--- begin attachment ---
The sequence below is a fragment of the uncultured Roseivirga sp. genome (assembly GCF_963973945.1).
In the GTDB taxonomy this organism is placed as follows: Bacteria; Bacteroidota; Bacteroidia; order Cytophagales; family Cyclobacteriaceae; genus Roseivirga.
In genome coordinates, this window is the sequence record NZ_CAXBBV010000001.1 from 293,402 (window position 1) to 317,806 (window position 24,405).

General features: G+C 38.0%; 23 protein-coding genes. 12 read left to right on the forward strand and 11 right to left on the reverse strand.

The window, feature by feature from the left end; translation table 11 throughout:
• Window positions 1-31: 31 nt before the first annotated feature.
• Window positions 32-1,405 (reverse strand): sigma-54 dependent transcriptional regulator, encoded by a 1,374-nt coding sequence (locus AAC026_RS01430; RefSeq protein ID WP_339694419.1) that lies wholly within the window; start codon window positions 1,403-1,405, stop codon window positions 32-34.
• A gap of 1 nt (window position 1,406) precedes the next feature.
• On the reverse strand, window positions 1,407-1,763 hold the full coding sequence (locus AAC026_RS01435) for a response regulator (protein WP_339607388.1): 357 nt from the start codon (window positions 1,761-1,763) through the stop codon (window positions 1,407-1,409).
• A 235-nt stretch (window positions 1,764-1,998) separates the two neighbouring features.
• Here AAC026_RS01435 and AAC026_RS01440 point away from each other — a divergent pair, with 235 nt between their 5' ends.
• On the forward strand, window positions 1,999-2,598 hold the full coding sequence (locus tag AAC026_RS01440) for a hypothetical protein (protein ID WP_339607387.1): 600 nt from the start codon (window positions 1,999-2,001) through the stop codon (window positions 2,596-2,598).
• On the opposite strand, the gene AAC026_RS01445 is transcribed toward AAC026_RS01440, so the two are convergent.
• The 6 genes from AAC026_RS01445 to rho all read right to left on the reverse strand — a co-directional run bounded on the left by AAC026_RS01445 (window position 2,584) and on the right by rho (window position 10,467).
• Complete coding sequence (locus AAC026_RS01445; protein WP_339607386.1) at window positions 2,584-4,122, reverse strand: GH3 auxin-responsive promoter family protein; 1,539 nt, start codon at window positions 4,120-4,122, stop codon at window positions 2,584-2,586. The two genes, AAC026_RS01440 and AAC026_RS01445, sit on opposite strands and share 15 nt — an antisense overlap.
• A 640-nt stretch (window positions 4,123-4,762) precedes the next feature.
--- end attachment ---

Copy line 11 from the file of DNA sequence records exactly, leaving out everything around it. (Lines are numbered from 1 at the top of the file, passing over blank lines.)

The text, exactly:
• Here AAC026_RS01435 and AAC026_RS01440 point away from each other — a divergent pair, with 235 nt between their 5' ends.